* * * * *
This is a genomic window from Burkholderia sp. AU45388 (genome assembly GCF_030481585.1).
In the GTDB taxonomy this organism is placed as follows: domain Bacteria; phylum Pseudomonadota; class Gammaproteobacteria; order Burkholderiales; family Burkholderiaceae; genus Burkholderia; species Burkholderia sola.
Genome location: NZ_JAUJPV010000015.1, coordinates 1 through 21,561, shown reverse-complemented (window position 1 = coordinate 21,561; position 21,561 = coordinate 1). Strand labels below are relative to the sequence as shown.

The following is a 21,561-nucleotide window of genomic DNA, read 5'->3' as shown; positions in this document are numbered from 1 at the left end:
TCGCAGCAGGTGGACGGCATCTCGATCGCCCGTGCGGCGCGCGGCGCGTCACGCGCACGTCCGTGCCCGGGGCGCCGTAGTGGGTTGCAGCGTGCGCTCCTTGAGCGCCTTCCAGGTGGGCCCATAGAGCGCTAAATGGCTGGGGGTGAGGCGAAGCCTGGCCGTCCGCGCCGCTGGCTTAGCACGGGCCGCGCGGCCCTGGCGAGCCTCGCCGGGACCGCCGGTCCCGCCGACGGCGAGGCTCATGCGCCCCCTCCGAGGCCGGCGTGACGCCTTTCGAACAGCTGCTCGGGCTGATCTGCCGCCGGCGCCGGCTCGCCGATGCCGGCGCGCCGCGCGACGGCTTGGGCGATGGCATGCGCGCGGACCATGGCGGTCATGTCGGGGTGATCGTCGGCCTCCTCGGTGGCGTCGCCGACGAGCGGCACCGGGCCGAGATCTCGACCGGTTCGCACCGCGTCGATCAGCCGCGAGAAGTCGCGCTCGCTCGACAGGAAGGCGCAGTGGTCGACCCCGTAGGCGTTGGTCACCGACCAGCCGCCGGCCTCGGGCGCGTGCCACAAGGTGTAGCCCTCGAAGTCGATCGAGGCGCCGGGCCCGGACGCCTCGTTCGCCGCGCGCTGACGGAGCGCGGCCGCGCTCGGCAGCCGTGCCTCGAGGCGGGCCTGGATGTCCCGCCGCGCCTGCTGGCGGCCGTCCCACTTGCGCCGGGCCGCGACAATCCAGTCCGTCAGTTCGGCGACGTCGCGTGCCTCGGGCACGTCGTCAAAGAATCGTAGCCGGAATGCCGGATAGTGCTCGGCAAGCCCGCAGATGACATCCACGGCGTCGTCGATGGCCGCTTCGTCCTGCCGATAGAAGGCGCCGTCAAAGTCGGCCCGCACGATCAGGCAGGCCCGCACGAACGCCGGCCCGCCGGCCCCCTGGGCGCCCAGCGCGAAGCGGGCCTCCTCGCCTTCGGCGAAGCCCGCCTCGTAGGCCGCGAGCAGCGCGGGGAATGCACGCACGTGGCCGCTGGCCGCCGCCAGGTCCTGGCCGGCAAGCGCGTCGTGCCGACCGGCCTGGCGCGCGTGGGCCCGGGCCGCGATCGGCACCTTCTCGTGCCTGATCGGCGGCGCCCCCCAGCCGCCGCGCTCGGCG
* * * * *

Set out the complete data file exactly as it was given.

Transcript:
This is a genomic window from Burkholderia sp. AU45388 (genome assembly GCF_030481585.1).
In the GTDB taxonomy this organism is placed as follows: domain Bacteria; phylum Pseudomonadota; class Gammaproteobacteria; order Burkholderiales; family Burkholderiaceae; genus Burkholderia; species Burkholderia sola.
Genome location: NZ_JAUJPV010000015.1, coordinates 1 through 21,561, shown reverse-complemented (window position 1 = coordinate 21,561; position 21,561 = coordinate 1). Strand labels below are relative to the sequence as shown.

The following is a 21,561-nucleotide window of genomic DNA, read 5'->3' as shown; positions in this document are numbered from 1 at the left end:
TCGCAGCAGGTGGACGGCATCTCGATCGCCCGTGCGGCGCGCGGCGCGTCACGCGCACGTCCGTGCCCGGGGCGCCGTAGTGGGTTGCAGCGTGCGCTCCTTGAGCGCCTTCCAGGTGGGCCCATAGAGCGCTAAATGGCTGGGGGTGAGGCGAAGCCTGGCCGTCCGCGCCGCTGGCTTAGCACGGGCCGCGCGGCCCTGGCGAGCCTCGCCGGGACCGCCGGTCCCGCCGACGGCGAGGCTCATGCGCCCCCTCCGAGGCCGGCGTGACGCCTTTCGAACAGCTGCTCGGGCTGATCTGCCGCCGGCGCCGGCTCGCCGATGCCGGCGCGCCGCGCGACGGCTTGGGCGATGGCATGCGCGCGGACCATGGCGGTCATGTCGGGGTGATCGTCGGCCTCCTCGGTGGCGTCGCCGACGAGCGGCACCGGGCCGAGATCTCGACCGGTTCGCACCGCGTCGATCAGCCGCGAGAAGTCGCGCTCGCTCGACAGGAAGGCGCAGTGGTCGACCCCGTAGGCGTTGGTCACCGACCAGCCGCCGGCCTCGGGCGCGTGCCACAAGGTGTAGCCCTCGAAGTCGATCGAGGCGCCGGGCCCGGACGCCTCGTTCGCCGCGCGCTGACGGAGCGCGGCCGCGCTCGGCAGCCGTGCCTCGAGGCGGGCCTGGATGTCCCGCCGCGCCTGCTGGCGGCCGTCCCACTTGCGCCGGGCCGCGACAATCCAGTCCGTCAGTTCGGCGACGTCGCGTGCCTCGGGCACGTCGTCAAAGAATCGTAGCCGGAATGCCGGATAGTGCTCGGCAAGCCCGCAGATGACATCCACGGCGTCGTCGATGGCCGCTTCGTCCTGCCGATAGAAGGCGCCGTCAAAGTCGGCCCGCACGATCAGGCAGGCCCGCACGAACGCCGGCCCGCCGGCCCCCTGGGCGCCCAGCGCGAAGCGGGCCTCCTCGCCTTCGGCGAAGCCCGCCTCGTAGGCCGCGAGCAGCGCGGGGAATGCACGCACGTGGCCGCTGGCCGCCGCCAGGTCCTGGCCGGCAAGCGCGTCGTGCCGACCGGCCTGGCGCGCGTGGGCCCGGGCCGCGATCGGCACCTTCTCGTGCCTGATCGGCGGCGCCCCCCAGCCGCCGCGCTCGGCG